Since this column opened for business, we have ranged over the wide territory of seamanship. We have looked closely at tangibles like knots and inflatable PFD's, at intangibles like leadership, and at basic skills like heaving-to. Here's some follow-up on two of the biggest stories we covered - the 1998 Sydney-Hobart Race and the reliability of safety harnesses and their tethers. I've included references to sources that may help you make your boat safer and more seamanlike. Here also is a report on the very rough 1999 Sydney-Hobart.
The Sydney-Hobart Storm - Such is the power of the Internet that my first column, a year ago, was an early analysis of the brutal storm that hit 115 boats racing off Australia on December 27, 1998, killing six sailors. That 1999 race was a landmark event in the long history of offshore sailing.
The last word is not yet in on that catastrophe and it may well prove to contain many fireworks. The final word will come in the coroner's report after his official inquest. A coroner in the British legal system has many of the broad powers of an American grand jury and can aggressively pursue many threads. Expected to appear by mid-2000, the report may well be more critical of race management and boat handling than the somewhat tame self-investigation by the organizer (the Cruising Yacht Club of Australia) and books written about the race.
The CYCA changed some rules for the 1999 race. Here are some of the new ones. They're worth serious consideration by anybody heading offshore:
At least half the crew must have extensive offshore experience
At least 30% of the crew must have formal training in safety-at-sea techniques at a safety seminar (like the ones held in the United States).
At least one crew member must have earned a first aid certificate.
Each boat must carry at least one 406MHz type EPIRB (Emergency Position-Indicating Radio Beacon). This is the EPIRB that sends an accurate positioning signal that identifies the boat; it's far superior to the old 121.5 MHZ model.
The minimum age for crew is now 18.
Each boat must carry a satellite communications device, provided by the race sponsor, Telstra. The device sends out a steady signal so the boat can be located and also provides a line of communications to and from the boat.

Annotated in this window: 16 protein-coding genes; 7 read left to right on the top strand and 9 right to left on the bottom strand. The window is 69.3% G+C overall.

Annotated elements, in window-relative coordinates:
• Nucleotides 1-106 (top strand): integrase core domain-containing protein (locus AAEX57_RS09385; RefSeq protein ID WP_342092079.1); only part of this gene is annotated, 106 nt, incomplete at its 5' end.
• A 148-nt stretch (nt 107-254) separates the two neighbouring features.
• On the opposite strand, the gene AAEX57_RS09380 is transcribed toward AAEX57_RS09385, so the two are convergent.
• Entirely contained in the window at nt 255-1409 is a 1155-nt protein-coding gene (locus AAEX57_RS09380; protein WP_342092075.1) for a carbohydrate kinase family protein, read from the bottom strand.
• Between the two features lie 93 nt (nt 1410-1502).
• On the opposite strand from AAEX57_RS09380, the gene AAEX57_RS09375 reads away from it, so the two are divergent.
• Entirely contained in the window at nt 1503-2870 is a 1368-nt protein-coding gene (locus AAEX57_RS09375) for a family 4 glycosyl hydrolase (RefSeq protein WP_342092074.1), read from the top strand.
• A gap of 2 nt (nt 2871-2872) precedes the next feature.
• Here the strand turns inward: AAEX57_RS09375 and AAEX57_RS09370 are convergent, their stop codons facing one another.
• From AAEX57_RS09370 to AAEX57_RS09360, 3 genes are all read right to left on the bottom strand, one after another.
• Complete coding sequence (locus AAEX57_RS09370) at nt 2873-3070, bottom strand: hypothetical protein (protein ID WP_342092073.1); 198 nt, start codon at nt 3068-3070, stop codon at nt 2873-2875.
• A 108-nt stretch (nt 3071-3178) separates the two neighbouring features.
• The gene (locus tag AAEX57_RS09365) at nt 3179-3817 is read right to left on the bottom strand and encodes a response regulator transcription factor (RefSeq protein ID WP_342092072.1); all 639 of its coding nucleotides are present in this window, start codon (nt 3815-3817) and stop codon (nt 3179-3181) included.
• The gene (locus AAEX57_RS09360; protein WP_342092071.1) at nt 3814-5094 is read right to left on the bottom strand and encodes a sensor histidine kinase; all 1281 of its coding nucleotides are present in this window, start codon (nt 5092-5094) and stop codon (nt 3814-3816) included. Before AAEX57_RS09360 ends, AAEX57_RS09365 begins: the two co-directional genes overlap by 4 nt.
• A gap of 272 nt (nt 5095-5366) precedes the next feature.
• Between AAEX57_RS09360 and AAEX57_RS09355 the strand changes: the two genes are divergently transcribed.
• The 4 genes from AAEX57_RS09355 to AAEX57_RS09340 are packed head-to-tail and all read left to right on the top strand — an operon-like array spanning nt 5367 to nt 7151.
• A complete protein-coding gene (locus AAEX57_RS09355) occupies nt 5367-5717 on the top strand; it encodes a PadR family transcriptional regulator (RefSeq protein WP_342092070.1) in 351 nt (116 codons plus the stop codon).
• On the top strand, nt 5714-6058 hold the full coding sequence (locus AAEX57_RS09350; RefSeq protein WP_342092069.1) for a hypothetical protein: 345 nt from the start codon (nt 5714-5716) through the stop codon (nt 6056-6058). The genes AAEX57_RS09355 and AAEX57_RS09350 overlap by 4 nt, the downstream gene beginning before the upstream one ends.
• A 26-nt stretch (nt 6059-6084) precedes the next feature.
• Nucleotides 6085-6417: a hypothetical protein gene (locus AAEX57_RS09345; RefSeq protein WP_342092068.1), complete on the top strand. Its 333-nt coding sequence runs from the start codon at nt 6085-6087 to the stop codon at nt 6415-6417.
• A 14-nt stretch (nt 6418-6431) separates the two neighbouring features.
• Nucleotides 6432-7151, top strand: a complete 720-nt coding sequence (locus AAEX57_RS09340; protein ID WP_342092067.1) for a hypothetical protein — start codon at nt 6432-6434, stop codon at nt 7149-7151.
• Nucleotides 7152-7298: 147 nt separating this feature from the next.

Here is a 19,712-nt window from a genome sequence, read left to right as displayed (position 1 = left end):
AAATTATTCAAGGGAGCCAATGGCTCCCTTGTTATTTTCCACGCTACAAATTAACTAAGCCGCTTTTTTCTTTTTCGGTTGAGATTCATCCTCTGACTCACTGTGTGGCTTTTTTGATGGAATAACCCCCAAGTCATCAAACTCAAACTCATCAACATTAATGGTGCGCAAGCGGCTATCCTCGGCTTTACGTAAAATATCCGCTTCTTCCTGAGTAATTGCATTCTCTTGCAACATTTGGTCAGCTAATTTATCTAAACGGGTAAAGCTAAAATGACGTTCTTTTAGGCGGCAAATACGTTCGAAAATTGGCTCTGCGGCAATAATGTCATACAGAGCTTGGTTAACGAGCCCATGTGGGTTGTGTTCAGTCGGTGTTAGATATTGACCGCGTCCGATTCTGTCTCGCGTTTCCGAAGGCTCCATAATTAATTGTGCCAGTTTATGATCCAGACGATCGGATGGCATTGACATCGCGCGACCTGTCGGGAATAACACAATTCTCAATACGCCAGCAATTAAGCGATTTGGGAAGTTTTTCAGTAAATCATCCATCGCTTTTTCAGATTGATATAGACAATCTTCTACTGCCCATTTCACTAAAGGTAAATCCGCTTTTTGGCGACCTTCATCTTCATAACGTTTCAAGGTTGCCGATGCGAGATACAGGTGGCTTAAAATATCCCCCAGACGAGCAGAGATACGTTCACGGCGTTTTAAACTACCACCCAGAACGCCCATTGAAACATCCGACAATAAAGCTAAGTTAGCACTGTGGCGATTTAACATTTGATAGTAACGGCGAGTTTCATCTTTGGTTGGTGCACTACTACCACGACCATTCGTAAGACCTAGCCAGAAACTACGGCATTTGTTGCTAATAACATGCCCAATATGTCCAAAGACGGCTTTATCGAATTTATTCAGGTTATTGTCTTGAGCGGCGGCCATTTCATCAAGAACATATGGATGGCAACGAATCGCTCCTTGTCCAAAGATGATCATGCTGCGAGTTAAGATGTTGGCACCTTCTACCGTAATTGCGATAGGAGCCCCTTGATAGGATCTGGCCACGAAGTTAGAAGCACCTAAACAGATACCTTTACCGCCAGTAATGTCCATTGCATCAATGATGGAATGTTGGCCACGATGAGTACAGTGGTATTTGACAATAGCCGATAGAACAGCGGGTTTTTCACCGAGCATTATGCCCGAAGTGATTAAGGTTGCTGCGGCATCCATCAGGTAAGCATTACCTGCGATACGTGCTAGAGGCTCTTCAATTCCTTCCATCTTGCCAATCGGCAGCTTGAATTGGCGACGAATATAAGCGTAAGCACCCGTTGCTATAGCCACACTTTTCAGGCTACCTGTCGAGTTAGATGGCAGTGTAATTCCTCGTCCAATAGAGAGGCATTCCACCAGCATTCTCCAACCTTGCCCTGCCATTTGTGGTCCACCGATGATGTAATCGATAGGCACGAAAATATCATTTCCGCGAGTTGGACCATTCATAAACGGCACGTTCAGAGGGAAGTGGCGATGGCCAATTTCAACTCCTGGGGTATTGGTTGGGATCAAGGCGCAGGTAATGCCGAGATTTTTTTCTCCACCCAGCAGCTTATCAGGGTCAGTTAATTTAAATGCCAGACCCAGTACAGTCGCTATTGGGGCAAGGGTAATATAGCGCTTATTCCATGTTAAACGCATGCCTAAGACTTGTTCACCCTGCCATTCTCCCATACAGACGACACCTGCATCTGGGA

Experienced cruising sailors, libertarians by nature, may well complain that such rules - any rules - limit sailors' freedom to prepare their boats and themselves as they think fit. It is my long experience that before a race, safety preparations often are assigned a lower priority than racing preparations. If left entirely to their own devices, many racing sailors will prepare to go to sea by buying another jib instead of the best safety harnesses or EPIRB and will spend their spare time practicing spinnaker sets, not crewoverboard rescues. The competitive impulse is that strong.
So I'm not bothered by cautious racing safety regulations. Still, two of the new Hobart Race rules initially struck me as overly restrictive - the ones concerning age limits and satcom. On reflection, however, I could see how each does address important problems specific to this event. Apparently it has been fairly common to take adolescents on the race, and in 1998 some teenagers were in far over their heads. (By the way, there seems to be no maximum age limit; one skipper in the 1999 race was 84.)
Satcom allows boats to be tracked on a web site and permits crews to send and receive e-mail. While old shellbacks whose faith lies in self-sufficiency may not like it, this information does ease the fears of families ashore, including those still having nightmares about the 1998 Sydney-Hobart storm. Satcom affects a race in two other, less important ways. First, the constant flow of positions drives competitors to push themselves and their boats harder than they might if they did not know how the boats over the horizon were doing. And second, satcom feeds the great publicity machine that makes commercial sponsorship possible (which is a mixed blessing that must be kept under control and in perspective).